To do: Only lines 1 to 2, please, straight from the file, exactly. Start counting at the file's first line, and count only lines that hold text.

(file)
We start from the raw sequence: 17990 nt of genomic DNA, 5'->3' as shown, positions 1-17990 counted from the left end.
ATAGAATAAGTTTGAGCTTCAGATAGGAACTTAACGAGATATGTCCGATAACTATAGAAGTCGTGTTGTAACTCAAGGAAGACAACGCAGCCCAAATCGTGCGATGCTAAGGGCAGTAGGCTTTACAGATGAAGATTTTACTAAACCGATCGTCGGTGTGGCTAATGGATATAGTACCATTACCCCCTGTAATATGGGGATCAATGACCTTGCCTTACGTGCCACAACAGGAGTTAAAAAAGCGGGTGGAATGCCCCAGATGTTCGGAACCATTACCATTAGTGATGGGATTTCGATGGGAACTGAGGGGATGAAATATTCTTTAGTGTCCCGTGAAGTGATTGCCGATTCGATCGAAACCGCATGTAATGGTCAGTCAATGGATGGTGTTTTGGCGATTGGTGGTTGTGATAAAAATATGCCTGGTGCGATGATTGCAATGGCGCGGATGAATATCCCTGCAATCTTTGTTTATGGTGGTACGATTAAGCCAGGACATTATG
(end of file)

We start from the raw sequence: 17990 nt of genomic DNA, 5'->3' as shown, positions 1-17990 counted from the left end.
ATAGAATAAGTTTGAGCTTCAGATAGGAACTTAACGAGATATGTCCGATAACTATAGAAGTCGTGTTGTAACTCAAGGAAGACAACGCAGCCCAAATCGTGCGATGCTAAGGGCAGTAGGCTTTACAGATGAAGATTTTACTAAACCGATCGTCGGTGTGGCTAATGGATATAGTACCATTACCCCCTGTAATATGGGGATCAATGACCTTGCCTTACGTGCCACAACAGGAGTTAAAAAAGCGGGTGGAATGCCCCAGATGTTCGGAACCATTACCATTAGTGATGGGATTTCGATGGGAACTGAGGGGATGAAATATTCTTTAGTGTCCCGTGAAGTGATTGCCGATTCGATCGAAACCGCATGTAATGGTCAGTCAATGGATGGTGTTTTGGCGATTGGTGGTTGTGATAAAAATATGCCTGGTGCGATGATTGCAATGGCGCGGATGAATATCCCTGCAATCTTTGTTTATGGTGGTACGATTAAGCCAGGACATTATG